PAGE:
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(Breslau; Berlin, 1829-1833, 1835, 1837)

Prepared by Lisa Feurzeig
1 volume (1990)

Published in ten volumes between 1829 and 1837, first in Breslau and then in Berlin, Eutonia is largely the product of its editor Johann Gottfried Hientzsch. The focus of the journal is musically conservative, and its discussions have a pedagogical and scholarly tone. Church music, symphonic works and choral singing are featured above chamber music, opera and art song. Theoretical and historical subjects frequently receive attention, but they are overshadowed by presentations dealing with the practical needs of music teachers and church musicians. These needs are satisfied by inclusion of essays on the teaching of singing to small children, the selection of appropriate repertory for older students, the accompaniment of chorales, and the organization of singing societies and musical fêtes.

Each issue of Eutonia is divided into five sections. The aufsätze (essays) section deals with aspects of music history, theory, and sometimes issues in contemporary music, including several discussions of church music. An unsigned series of essays about music history includes lists of works by many German composers, while other articles deal with the significance of the church modes, and the laws governing music in various German states. Eutonia’s perspective is one that accepts the political divisions of German-speaking culture, but assumes a national and intellectual unity.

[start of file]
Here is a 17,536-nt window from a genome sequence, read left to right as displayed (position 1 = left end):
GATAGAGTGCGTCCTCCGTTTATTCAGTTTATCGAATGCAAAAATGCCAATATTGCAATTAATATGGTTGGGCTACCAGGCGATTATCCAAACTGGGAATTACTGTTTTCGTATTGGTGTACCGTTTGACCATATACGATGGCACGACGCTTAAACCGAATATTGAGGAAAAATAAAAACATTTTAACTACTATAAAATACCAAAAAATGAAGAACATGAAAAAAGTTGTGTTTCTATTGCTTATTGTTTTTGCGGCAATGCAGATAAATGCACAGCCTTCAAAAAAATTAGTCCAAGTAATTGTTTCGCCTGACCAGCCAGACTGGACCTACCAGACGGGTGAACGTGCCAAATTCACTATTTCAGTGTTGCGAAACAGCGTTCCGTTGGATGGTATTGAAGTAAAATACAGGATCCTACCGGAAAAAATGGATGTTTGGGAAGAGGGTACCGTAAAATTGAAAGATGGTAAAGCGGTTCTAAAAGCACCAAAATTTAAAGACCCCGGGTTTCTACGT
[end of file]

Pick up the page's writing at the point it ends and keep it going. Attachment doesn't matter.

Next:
The kritische berichte (critical reports on music and writings about music) may well be the most valuable resource Eutonia offers. Every section focuses on a particular field of music (such as vocal pedagogy, acoustics, teaching methods and literature for keyboard instruments, music history and choral repertory), with the aim of critically examining all published music and writings in the selected field. Many of the discussions of specific theoretical and historical studies describe specific chapters and include annotated reproductions of tables of contents. The nachrichten sections consist of concert reviews, descriptions of curricula and teaching methods in various schools and gymnasiums, and accounts of musical life in Breslau as well as other cities and villages located in the region of Silesia.